Basically if it had good battery life and performance and either came with or provided access to the apps that I want and need (thankfully I don’t used too much specialized software) then I’d be all over it like white on rice as the only thing missing to make it perfect for me would be stylus support (wacom preferably).

    • ericl5112

      Your fourth point is the one I’m most worried about. I’d be fine if they split the storage 50/50 with a total of 32GB’s. It would be awesome if they made a 32GB tablet, each OS had a 5GB partition, and there was a shared storage partition (not sure if there is a format both can read though).

      I really want an Arm-Android-RT tablet.

      • aranea

        HP touchpad running webOS can be hacked to dual boot to android or webos. I checked with a friend of mine who has it and he said that both webos and android can reach files without any problems.

        • Virtue

          That’s not the point. Windows 8 or RT machines use Secure Boot in their UEFIs that may prevent the dualbooting of any other OS such as Android. WebOS doesn’t have anything close to that and thus it can run both.

  • ericl5112

    I swore off Asus after the absolutely terrible quality and customer service I got with my Transformer. Had to send it in for screen repair (LCD went blue and red, it happens) but they sent it back without a charger. Wouldn’t ship a charger for another month. Since it was my primary laptop, had to buy a $40 charger while I waited. Then, a month after that, the LCD simply wouldn’t turn on. They hadn’t fully plugged it in when replacing it. Another month wait, with another terrible phone call.

    This device is literally the one thing that would make me buy another asus. I want it so bad.

  • ericl5112

    After watching the video (had to go find it, the embeded one doesn’t appear to be working), it says “All in one, no longer in one”. Sounds like there are more than one all in one, not a dual boot. That’s too bad if true.

    • Mix

      That’s kind of what I got from it as well.

      Maybe they are releasing a new tablet but two models so you can choose win8 or Android….either way I am curious to find out!

  • epps720

    We’ll see what comes out of this but this has HUGE potential. If this is successful this takes the questions marks out of what OS you prefer. This is a fantastic idea by Asus (again!) and if the concern of battery life is a big issue… going from 15 + hours of battery life on the prime (w/keyboard) to 12 or 13 is WELL worth the option of having 2 OS’s in 1 (stock).

  • Jake

    From what I understand, the full Windows 8 (not RT) that runs .exe files and can dual-boot runs only on x86. On a thin & light tablet it would have poor battery life. So, I’d like the x86 and an extra capacity battery in the keyboard dock. The tablet by itself would only run Android on Tegra 3 or whatever other chip is used. When docked, you have the choice to continue using Android, or you could have the tablet become a “dumb” screen and the keyboard dock’s x86 and full Windows would kick in for true netbook/notebook productivity. When used as a Windows notebook, the combined batteries in tablet and dock would give battery life comparable to other notebooks. The idea is that you would use the full Windows for only things few things that required it, and would use the Android for the rest.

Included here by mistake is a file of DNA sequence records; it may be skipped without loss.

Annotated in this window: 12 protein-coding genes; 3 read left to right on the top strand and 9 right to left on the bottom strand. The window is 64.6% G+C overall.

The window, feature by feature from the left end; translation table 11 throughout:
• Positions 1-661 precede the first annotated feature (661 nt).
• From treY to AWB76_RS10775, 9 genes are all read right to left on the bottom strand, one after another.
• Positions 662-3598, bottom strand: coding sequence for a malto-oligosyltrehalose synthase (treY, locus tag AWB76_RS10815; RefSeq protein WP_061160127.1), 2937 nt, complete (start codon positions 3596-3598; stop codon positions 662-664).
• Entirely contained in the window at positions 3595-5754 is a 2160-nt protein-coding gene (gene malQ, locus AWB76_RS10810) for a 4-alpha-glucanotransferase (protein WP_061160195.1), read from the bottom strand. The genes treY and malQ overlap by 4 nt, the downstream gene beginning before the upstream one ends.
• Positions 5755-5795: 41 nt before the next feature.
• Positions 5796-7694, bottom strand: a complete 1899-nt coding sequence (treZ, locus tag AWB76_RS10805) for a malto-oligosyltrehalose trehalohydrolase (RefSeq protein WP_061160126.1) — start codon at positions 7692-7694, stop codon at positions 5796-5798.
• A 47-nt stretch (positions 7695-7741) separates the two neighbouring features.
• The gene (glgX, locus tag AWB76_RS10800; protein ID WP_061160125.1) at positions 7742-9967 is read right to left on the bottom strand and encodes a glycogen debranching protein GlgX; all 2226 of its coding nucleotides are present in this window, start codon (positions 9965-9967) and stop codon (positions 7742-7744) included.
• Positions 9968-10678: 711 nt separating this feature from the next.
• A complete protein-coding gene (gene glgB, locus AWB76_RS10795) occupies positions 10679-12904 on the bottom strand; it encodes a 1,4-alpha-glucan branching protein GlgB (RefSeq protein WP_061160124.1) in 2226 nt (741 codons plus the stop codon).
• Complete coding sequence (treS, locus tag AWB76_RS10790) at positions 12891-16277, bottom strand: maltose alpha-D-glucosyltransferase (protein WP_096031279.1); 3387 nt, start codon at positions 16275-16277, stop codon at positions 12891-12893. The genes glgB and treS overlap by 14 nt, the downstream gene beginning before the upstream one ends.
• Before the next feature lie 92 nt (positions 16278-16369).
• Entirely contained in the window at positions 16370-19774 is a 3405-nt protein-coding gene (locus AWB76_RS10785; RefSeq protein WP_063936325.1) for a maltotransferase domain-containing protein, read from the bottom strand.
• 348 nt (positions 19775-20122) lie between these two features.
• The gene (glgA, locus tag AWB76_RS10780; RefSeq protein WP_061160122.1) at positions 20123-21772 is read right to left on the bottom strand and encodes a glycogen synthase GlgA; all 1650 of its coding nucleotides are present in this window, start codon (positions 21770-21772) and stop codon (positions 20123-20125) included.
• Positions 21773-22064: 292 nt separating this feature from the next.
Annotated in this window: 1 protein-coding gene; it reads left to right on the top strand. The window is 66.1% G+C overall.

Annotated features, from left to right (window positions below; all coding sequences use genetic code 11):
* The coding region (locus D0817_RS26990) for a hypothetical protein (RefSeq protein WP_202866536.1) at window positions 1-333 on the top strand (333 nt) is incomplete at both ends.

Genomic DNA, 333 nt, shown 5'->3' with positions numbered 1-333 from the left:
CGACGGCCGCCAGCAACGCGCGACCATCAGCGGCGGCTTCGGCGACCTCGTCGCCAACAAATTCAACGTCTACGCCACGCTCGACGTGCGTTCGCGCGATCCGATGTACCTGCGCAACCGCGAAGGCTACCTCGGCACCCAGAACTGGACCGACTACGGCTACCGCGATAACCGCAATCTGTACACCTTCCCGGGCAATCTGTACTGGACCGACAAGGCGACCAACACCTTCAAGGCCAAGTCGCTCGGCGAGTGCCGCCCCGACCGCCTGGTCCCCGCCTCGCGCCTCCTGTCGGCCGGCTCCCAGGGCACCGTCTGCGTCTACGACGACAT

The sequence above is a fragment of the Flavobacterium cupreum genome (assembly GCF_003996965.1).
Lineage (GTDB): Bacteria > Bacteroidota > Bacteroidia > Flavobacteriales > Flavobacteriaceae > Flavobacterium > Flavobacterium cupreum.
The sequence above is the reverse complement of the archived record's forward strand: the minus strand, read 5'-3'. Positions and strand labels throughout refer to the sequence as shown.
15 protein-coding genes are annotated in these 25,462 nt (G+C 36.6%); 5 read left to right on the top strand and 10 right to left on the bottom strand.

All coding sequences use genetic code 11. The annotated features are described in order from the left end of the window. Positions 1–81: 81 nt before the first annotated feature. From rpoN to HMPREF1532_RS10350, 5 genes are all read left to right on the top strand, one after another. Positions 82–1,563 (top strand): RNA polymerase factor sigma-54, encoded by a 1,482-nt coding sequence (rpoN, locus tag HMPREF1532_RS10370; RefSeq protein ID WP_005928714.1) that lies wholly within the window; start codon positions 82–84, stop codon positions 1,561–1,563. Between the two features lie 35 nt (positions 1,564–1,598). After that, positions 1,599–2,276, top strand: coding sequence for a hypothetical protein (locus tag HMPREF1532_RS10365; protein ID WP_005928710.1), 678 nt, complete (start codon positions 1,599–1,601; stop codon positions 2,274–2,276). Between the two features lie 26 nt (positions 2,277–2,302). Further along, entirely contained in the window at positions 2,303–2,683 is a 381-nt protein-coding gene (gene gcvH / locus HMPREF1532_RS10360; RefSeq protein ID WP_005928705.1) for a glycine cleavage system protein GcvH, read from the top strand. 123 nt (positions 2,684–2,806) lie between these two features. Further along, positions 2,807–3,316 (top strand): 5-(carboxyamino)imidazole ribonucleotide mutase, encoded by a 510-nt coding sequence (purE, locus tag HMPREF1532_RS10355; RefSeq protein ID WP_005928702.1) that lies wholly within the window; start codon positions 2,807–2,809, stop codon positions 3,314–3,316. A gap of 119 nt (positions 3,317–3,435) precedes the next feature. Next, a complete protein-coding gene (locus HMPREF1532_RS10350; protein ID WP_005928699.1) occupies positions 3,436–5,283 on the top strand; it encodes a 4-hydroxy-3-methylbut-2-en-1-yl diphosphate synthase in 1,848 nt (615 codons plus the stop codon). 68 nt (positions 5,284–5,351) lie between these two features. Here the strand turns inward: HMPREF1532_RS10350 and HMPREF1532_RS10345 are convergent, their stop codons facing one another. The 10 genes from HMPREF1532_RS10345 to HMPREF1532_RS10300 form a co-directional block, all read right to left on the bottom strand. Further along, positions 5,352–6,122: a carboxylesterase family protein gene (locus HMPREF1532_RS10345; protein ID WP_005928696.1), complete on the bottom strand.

• aranea

      Having two cpus and the hardware to support those will make it very expensive and will significantly increase the weight too.

    • Tarwin

      Anyone remember when Lenovo was going to do this? The screen came out and was a tablet and worked with a Snapdragon chip. I think it was a pre-iPad concept…

  • the guy u guys banned

    am i still banned from commenting? i dont check this site anymore

  • http://keridel.blogspot.com keridel

    This is exactly what I want to see from a transformer. Please Asus. I want it.

  • Yonas

    Android when saving battery,Windows when full performance is needed !

  • spazby

    I am very interested…

  • JanyoTechnology

    I would wait for the Transformer Pad Infinity & now i am confused! :$

  • WlfHart

    Totally rooting for this things success! About the only thing that would make it better is a stylus… (just saying, can’t I have it all?)

  1. This has some HUGE potentials! A huge potential for tremendous success but also a huge potential to flop as well. It depends on what limitations they have to put in there in order for this to work nicely.

    I’m curious if this will be ARM-based or x64-based. I’m not sure if you all know but ARM-based Windows will be very locked-down and watered-down. You won’t be able to run any .exe apps as you know it and will only be able to install apps via Microsoft’s Marketplace. If it’s on x86, though, then it’ll support both Marketplace apps (also known as Metro apps) as well as traditional Windows apps.

    Definitely excited!!

    • Oh yeah now that you mention that i remember reading something about that. You’re right. If its not x86 and if its on ARM and wont run .exe files then it kinda of defeats the purpose so lets all hope that this is done correctly.